For Example
Let’s say that 2 API clients both GET a resource example.com/api/article/4, retrieving a blog article with an ID of 4:

$ curl -i example.com/api/article/4

HTTP/1.1 200 OK
Date: Sat, 09 Feb 2013 16:09:50 GMT
Last-Modified: Sat, 02 Feb 2013 12:02:47 GMT
Content-Type: application/json

{
id: 4,
content: "Heres a blog article, it has lots of content...",
status: "published".
created: "Sat, 02 Feb 2013 08:29:53 GMT",
updated: "Sat, 02 Feb 2013 12:02:47 GMT",
}

Now, client A notices a grammar error with the word ‘Heres’ and decides to fix it. Client A issues a PUT request, with updated text.

$ curl -i -X PUT -d "content=Here's a blog article, it has lots of content..." example.com/api/article/4

HTTP/1.1 200 OK
Date: Sat, 09 Feb 2013 16:11:46 GMT
Last-Modified: Sat, 09 Feb 2013 16:11:46 GMT
Content-Type: application/json

{
id: 4,
content: "Here's a blog article, it has lots of content...",
status: "published".
created: "Sat, 02 Feb 2013 08:29:53 GMT",
updated: "Sat, 09 Feb 2013 16:11:46 GMT",
}

Now, around the same time, client B decides to add some content. However, client B doesn’t know about client A’s change! Client B makes an update:

$ curl -i -X PUT -d "content=Heres a blog article, it has lots of content, and now has an extra sentence..." example.com/api/article/4

HTTP/1.1 200 OK
Date: Sat, 09 Feb 2013 16:12:02 GMT
Last-Modified: Sat, 09 Feb 2013 16:12:02 GMT
Content-Type: application/json

{
id: 4,
content: "Heres a blog article, it has lots of content, and now has an extra sentence...",
status: "published".
created: "Sat, 02 Feb 2013 08:29:53 GMT",
updated: "Sat, 09 Feb 2013 16:12:02 GMT",
}

The incorrect ‘Heres’ is back! Client A’s update is lost; We have experienced the Lost Update Problem.

How ETags can help
ETags can be used in combination with the If-Match header to let the server decide if a resource should be updated.

This works by letting a client know that a resource has been updated since the last time they checked. The server informs the client via a 412 Precondition Failed response.

>If a resource changes, so does it’s ETag. In this way, each “version” of the resource has a unique ETag. If a client attempts and update with a mismatching ETag, then the update is cancelled and a 412 status is given.

This is how the previous example would play out if ETags were employed.

The 2 API clients both GET the resource /api/article/4, retrieving the article. This time, an ETag is returned.

$ curl -i example.com/api/article/4

HTTP/1.1 200 OK
Date: Sat, 09 Feb 2013 16:09:50 GMT
Last-Modified: Sat, 02 Feb 2013 12:02:47 GMT
ETag: c0947-b1-4d0258df1f625
Content-Type: application/json

{
id: 4,
content: "Heres a blog article, it has lots of content...",
status: "published".
created: "Sat, 02 Feb 2013 08:29:53 GMT",
updated: "Sat, 02 Feb 2013 12:02:47 GMT",
}

Now, client A once again notices the grammar error and decides to fix it. Client A issues a PUT request, with updated text and the ETag received in the first request, in the form of the If-Match header.

$ curl -i -X PUT -d "content=Here's a blog article, it has lots of content..." -H "If-Match: c0947-b1-4d0258df1f625" example.com/api/article/4

HTTP/1.1 200 OK
Date: Sat, 09 Feb 2013 16:11:46 GMT
Last-Modified: Sat, 09 Feb 2013 16:11:46 GMT
ETag: df35b-af-36f3b324a3ff6
Content-Type: application/json

{
id: 4,
content: "Here's a blog article, it has lots of content...",
status: "published".
created: "Sat, 02 Feb 2013 08:29:53 GMT",
updated: "Sat, 09 Feb 2013 16:11:46 GMT",
}

What happened here? The ETag given by Client A matches the ETag of the resource, and so we know that the resource has not changed without Client A’s knowledge. The update is performed, and a new ETag is generated for that resource.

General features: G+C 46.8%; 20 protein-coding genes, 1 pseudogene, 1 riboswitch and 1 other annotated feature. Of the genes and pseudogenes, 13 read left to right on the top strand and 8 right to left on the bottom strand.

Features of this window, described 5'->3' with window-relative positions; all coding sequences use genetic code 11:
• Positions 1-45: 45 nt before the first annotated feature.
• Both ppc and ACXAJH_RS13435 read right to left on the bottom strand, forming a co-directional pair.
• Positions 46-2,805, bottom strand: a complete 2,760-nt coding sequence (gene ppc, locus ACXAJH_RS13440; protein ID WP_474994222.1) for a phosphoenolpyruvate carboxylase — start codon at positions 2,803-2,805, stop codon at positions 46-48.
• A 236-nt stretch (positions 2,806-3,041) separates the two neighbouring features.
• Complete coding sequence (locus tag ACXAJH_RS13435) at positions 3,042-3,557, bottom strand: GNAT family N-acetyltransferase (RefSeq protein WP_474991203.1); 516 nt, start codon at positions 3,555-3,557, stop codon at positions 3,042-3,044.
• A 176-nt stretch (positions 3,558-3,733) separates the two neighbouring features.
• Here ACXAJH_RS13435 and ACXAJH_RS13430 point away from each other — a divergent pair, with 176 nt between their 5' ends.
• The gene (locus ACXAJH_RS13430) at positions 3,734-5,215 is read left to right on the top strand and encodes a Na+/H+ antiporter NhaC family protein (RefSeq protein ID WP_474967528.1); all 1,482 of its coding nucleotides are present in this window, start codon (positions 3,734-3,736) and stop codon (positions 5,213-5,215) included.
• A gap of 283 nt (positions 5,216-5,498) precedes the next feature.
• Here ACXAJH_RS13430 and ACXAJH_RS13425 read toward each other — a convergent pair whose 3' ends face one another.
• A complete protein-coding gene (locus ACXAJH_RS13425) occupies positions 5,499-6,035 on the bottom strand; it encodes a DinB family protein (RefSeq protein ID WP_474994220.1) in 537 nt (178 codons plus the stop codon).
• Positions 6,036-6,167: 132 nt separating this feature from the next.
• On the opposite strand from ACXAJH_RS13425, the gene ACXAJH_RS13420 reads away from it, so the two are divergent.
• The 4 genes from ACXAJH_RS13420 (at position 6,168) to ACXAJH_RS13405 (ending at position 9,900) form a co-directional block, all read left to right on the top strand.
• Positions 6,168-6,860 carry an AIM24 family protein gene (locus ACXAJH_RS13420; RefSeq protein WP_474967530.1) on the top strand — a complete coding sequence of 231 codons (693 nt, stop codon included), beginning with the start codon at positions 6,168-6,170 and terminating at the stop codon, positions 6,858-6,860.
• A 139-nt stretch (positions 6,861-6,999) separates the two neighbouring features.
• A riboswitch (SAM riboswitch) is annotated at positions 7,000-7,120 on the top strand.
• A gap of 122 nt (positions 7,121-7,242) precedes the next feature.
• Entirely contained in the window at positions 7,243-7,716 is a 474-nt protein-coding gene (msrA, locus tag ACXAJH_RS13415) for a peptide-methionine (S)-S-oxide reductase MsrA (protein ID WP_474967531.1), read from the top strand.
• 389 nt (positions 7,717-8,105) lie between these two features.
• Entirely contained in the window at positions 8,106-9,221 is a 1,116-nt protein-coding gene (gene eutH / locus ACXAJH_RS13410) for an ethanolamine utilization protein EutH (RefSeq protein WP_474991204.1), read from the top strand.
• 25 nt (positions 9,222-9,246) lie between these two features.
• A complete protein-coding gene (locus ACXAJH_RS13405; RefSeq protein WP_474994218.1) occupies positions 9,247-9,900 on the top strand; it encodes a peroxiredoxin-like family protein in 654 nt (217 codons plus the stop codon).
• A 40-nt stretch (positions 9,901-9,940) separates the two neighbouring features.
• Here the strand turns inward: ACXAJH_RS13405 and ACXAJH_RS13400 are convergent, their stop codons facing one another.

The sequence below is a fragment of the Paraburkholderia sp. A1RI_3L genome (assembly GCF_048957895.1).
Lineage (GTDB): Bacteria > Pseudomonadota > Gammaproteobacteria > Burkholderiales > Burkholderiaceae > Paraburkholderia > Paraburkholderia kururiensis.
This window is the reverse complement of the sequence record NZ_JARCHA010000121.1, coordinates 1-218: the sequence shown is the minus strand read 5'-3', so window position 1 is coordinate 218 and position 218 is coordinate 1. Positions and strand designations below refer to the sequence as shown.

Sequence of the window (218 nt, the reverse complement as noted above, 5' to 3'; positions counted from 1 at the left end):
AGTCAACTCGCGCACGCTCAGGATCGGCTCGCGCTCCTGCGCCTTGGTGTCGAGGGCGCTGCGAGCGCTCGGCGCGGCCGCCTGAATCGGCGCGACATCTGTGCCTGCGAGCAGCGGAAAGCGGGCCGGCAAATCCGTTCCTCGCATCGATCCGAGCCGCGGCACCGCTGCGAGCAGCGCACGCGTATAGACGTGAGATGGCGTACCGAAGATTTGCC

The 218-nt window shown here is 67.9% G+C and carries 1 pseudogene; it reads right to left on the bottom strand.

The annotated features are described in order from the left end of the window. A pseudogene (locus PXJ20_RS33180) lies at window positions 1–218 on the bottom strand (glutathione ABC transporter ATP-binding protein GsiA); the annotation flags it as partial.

Around the same time, client B decides to add some content. However, client B doesn’t know about client A’s change! Client B attempts an update, with the old ETag:

$ curl -i -X PUT -d "content=Heres a blog article, it has lots of content, and now has an extra sentence..." -H "If-Match: c0947-b1-4d0258df1f625" example.com/api/article/4

HTTP/1.1 412 Precondition Failed
Date: Sat, 09 Feb 2013 16:12:02 GMT

Here we see that the update did not occur. The ETag used in the If-Match header did not match the ETag of the resource. Client B therefore received a 412 Precondition Failed response and then knows it needs to update it’s knowledge of the resource before attempting to update again.

Notes
This type of concurrency control puts a higher onus on the client. The client would need to implement ETags, using If-Match headers and handling 412 responses.
Note that the server needs decide to what to do if no If-Match header is present – Does it enforce its use, or only use concurrency control when it has the needed headers? The answer to this may boil down to your particular needs.

API development: ETags and Conditional Get

My curiosity about ETags (Entity Tags) was first piqued when reading over Github’s API documentation. Looking into them, I saw that there explanation often pointed to them as a “cacheing” mechanism.

In fact, it is – or at least can be. There are two uses for ETags:

Conditional GET (the so-called “cacheing mechanism”)
Concurrency Control
I will cover Conditional GETs here.

Conditional GETs allow a client to ask a server if a resource has changed. If it has not changed, it can assume it’s current knowledge is up to date. If it has changed, the server will send the resource back to the client.

An Example
Let’s say you have a resource. This resource is a To Do item in your To Do list. It’s reachable at example.com/api/todo/4.

A client request might look like:

$ curl -i example.com/api/todo/4
The servers response:

HTTP/1.1 200 OK
Date: Sat, 09 Feb 2013 16:09:50 GMT
Server: Apache/2.2.22 (Ubuntu)
Last-Modified: Sat, 02 Feb 2013 12:02:47 GMT
ETag: "c0947-b1-4d0258df1f625"
Content-Type: application/json

{
id: 4,
item: "take out the trash",
created: "Sat, 02 Feb 2013 08:29:53 GMT",
updated: "Sat, 02 Feb 2013 12:02:47 GMT",
}

Pretty standard. We ask for a resource and get it returned to us. Notice, however, that the result has an ETag. How can a client use that information?

Well, if our client stored this To Do response, it can later use the ETag to see if that To Do has changed.

To accomplish this, the client uses the “If-None-Match” header with the ETag set as the value. It’s asking the server “Return the resource if it’s ETag does not match mine.” Because an ETag changes when a resource has changed, this effectively asks the server to return the resource only if it has changed.